My Baron Samedi hat was in use at New Year at a masked party & although sadly we didn’t have a rum-based cocktail at the time, I thought I’d properly honour the spirit of the Baron with his favourite spirit, and mix up a voodoo-themed cocktail this weekend.
The recipe comes from Difford’s Guide. and he describes it having been invented by the sculptor and bartender, Alex Kammerling in 2002.
I like the drink – the base is a rum Manhattan variant, made fresh by the addition of fresh lime and apple juices. This turns it into a longer drink, but with plenty of alcoholic heft. The Baron would approve. My only change is to add some bitters to give it a little more zip – and with a nod to the voodoo theming, I have used Peychaud’s bitters (Peychaud was born in Haiti, before settling in New Orleans). These seem to complement the apple and lime perfectly, but ginger would probably work just as well.
2 shots dark rum (I used Havana Club 7 Años, Diffords suggest Bacardi Carta Ocho)
3/4 shot Martini Rosso
2 1/2 shots of fresh apple juice
1/2 shot of lime juice
1/4 shot sugar syrup
Option – dashes of bitters to suit
Garnish by sprinkling cinnamon through a flame onto the drink.
Shake well over ice, then strain into a Collins (Diffords method) or Old Fashioned glass (my preference), filled with ice.
The dependable Manhattan has spawned many variations; the recipe is really simple, so it is very easy to substitute any of the ingredients to create something quite different: the Harvard is a variant where the rye or bourbon is replaced with cognac. Quite how a mix of French brandy with an Italian vermouth has come to represent on of America’s most blue-blooded, ivy-clad Universities is anyone’s guess, but my stab is a few alumni propping up a college bar one evening, deciding that they really needed a cocktail named after their alma mater*. The result is worthy, but not exactly groundshaking: cognac adds a fruitier dimension to the bourbon/rye original, which works well with the vermouth, but without the tension that the spikier spirits have. It’s a soothing drink, one to be lingered over on a cold evening, but I still prefer the original.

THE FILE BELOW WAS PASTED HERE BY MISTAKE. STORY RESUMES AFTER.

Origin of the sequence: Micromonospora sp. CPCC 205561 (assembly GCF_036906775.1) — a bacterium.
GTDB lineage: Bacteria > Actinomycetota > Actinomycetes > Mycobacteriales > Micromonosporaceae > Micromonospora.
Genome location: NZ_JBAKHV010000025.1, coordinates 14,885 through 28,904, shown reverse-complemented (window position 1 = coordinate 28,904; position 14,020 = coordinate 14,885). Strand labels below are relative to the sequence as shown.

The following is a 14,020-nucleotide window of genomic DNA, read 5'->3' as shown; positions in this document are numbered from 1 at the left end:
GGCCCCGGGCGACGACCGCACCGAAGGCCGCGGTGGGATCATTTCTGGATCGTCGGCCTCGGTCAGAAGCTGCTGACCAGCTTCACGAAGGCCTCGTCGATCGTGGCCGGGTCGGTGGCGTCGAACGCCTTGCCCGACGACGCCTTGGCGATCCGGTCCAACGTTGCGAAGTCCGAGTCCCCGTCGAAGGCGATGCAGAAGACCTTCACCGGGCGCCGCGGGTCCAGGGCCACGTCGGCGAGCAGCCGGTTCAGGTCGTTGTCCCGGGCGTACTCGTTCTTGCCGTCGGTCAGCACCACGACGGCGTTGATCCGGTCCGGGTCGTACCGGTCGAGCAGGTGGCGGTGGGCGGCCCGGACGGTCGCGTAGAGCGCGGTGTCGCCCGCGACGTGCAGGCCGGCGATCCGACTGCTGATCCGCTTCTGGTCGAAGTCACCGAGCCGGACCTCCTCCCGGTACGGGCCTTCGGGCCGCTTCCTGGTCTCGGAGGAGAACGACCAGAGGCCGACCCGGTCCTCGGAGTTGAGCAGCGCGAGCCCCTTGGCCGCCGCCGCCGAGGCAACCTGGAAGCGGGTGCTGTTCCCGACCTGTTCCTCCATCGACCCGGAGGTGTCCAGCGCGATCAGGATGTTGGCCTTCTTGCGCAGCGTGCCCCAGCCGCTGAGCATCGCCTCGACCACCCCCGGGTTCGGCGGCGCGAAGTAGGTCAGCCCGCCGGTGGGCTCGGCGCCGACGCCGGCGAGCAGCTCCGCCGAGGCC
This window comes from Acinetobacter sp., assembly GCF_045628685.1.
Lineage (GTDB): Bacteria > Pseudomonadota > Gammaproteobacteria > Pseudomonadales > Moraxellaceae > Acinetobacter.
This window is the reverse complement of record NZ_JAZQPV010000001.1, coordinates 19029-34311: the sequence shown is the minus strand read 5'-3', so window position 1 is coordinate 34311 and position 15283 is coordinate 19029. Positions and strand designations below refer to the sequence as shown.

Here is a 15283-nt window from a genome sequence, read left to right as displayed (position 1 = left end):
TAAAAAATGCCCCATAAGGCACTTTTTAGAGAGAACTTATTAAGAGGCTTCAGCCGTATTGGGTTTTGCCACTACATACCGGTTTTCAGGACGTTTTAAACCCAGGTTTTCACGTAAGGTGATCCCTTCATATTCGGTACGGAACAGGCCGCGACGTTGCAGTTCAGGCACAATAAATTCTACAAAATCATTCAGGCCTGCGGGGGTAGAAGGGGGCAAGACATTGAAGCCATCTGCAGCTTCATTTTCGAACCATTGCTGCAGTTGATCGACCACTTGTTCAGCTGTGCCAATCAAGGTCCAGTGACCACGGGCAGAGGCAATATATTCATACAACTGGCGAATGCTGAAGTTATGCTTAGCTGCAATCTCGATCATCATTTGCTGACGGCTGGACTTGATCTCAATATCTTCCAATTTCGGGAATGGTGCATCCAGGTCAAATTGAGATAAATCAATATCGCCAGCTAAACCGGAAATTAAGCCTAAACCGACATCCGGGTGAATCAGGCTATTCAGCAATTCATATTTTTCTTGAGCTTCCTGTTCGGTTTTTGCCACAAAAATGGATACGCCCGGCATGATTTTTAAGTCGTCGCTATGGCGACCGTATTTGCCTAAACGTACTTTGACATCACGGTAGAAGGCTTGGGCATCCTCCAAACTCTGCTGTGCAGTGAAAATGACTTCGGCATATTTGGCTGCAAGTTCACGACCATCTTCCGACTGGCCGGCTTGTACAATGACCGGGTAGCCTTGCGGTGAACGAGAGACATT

20ml. Carpana Antico vermouth
dashes of Angosturas bitter
Stir well over ice, then strain into a chilled coupe. Garnish with a cherry.
* I am sure every college should have some sort of drink named after it; if my old Uni had a drink, then the UCL would most likely be a mix of tequila, whisky & Newcastle Brown Ale, garnished with a roll-up.
Very apt for Halloween, or Samhain (depending on your outlook and religion) is this recipe, taken from Imbibe‘s website. They list two versions of this drink – one with Grand Marnier for the orange component (straight whiskers), the other with triple sec (the curled version), the latter being one I have made here.
The combination of gin and orange is not a new one (this recipe is really just a variation on the Bronx cocktail), but here is quite refreshing & makes for a light and drinkable mixture. The vermouths add a richness to the flavour turning the whole thing into a Bronx with an added citrus kick. I am not sure where the satanic angle comes from, as this drink really isn’t evil in any way at all; perhaps the name comes from the hangover a few of these might engender.
1/2 oz. gin (Gordon’s here)
1/2 oz. triple sec
1/2 oz. sweet vermouth (antica formula)
1/2 oz. dry vermouth (Lillet blanc)
1/2 oz. orange juice (fresh is best)
dashes of orange bitters
Stir well over ice, then strain into a chilled coupe & garnish with orange zest.